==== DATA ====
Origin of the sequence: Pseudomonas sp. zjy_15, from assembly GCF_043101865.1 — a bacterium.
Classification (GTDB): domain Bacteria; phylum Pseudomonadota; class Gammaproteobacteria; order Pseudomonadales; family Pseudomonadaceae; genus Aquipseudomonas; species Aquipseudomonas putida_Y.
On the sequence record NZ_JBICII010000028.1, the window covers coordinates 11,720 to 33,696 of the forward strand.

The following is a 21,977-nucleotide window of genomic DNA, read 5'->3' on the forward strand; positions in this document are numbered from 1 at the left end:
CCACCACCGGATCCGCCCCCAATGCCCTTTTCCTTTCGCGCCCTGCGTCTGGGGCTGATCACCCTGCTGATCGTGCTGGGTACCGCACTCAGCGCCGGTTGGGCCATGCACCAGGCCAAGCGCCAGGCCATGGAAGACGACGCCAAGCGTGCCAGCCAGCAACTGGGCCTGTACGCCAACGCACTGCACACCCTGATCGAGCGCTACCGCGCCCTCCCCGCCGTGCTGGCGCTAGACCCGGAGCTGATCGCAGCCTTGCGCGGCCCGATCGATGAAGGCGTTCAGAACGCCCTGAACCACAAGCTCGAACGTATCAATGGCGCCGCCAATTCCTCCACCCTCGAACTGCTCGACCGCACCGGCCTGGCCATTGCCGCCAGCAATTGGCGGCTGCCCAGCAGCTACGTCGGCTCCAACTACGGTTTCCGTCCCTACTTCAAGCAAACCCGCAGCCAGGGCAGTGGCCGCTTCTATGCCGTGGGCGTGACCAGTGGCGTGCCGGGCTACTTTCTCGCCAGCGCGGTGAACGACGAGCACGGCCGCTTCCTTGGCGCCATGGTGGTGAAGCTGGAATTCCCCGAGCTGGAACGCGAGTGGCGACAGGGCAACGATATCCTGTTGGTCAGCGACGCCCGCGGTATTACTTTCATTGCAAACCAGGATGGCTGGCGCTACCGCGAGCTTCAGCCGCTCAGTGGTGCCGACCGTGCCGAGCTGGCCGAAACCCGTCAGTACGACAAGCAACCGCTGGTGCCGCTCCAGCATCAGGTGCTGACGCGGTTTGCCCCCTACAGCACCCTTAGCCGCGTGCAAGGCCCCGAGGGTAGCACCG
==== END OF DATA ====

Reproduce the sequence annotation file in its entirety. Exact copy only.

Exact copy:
Origin of the sequence: Pseudomonas sp. zjy_15, from assembly GCF_043101865.1 — a bacterium.
Classification (GTDB): domain Bacteria; phylum Pseudomonadota; class Gammaproteobacteria; order Pseudomonadales; family Pseudomonadaceae; genus Aquipseudomonas; species Aquipseudomonas putida_Y.
On the sequence record NZ_JBICII010000028.1, the window covers coordinates 11,720 to 33,696 of the forward strand.

The following is a 21,977-nucleotide window of genomic DNA, read 5'->3' on the forward strand; positions in this document are numbered from 1 at the left end:
CCACCACCGGATCCGCCCCCAATGCCCTTTTCCTTTCGCGCCCTGCGTCTGGGGCTGATCACCCTGCTGATCGTGCTGGGTACCGCACTCAGCGCCGGTTGGGCCATGCACCAGGCCAAGCGCCAGGCCATGGAAGACGACGCCAAGCGTGCCAGCCAGCAACTGGGCCTGTACGCCAACGCACTGCACACCCTGATCGAGCGCTACCGCGCCCTCCCCGCCGTGCTGGCGCTAGACCCGGAGCTGATCGCAGCCTTGCGCGGCCCGATCGATGAAGGCGTTCAGAACGCCCTGAACCACAAGCTCGAACGTATCAATGGCGCCGCCAATTCCTCCACCCTCGAACTGCTCGACCGCACCGGCCTGGCCATTGCCGCCAGCAATTGGCGGCTGCCCAGCAGCTACGTCGGCTCCAACTACGGTTTCCGTCCCTACTTCAAGCAAACCCGCAGCCAGGGCAGTGGCCGCTTCTATGCCGTGGGCGTGACCAGTGGCGTGCCGGGCTACTTTCTCGCCAGCGCGGTGAACGACGAGCACGGCCGCTTCCTTGGCGCCATGGTGGTGAAGCTGGAATTCCCCGAGCTGGAACGCGAGTGGCGACAGGGCAACGATATCCTGTTGGTCAGCGACGCCCGCGGTATTACTTTCATTGCAAACCAGGATGGCTGGCGCTACCGCGAGCTTCAGCCGCTCAGTGGTGCCGACCGTGCCGAGCTGGCCGAAACCCGTCAGTACGACAAGCAACCGCTGGTGCCGCTCCAGCATCAGGTGCTGACGCGGTTTGCCCCCTACAGCACCCTTAGCCGCGTGCAAGGCCCCGAGGGTAGCACCG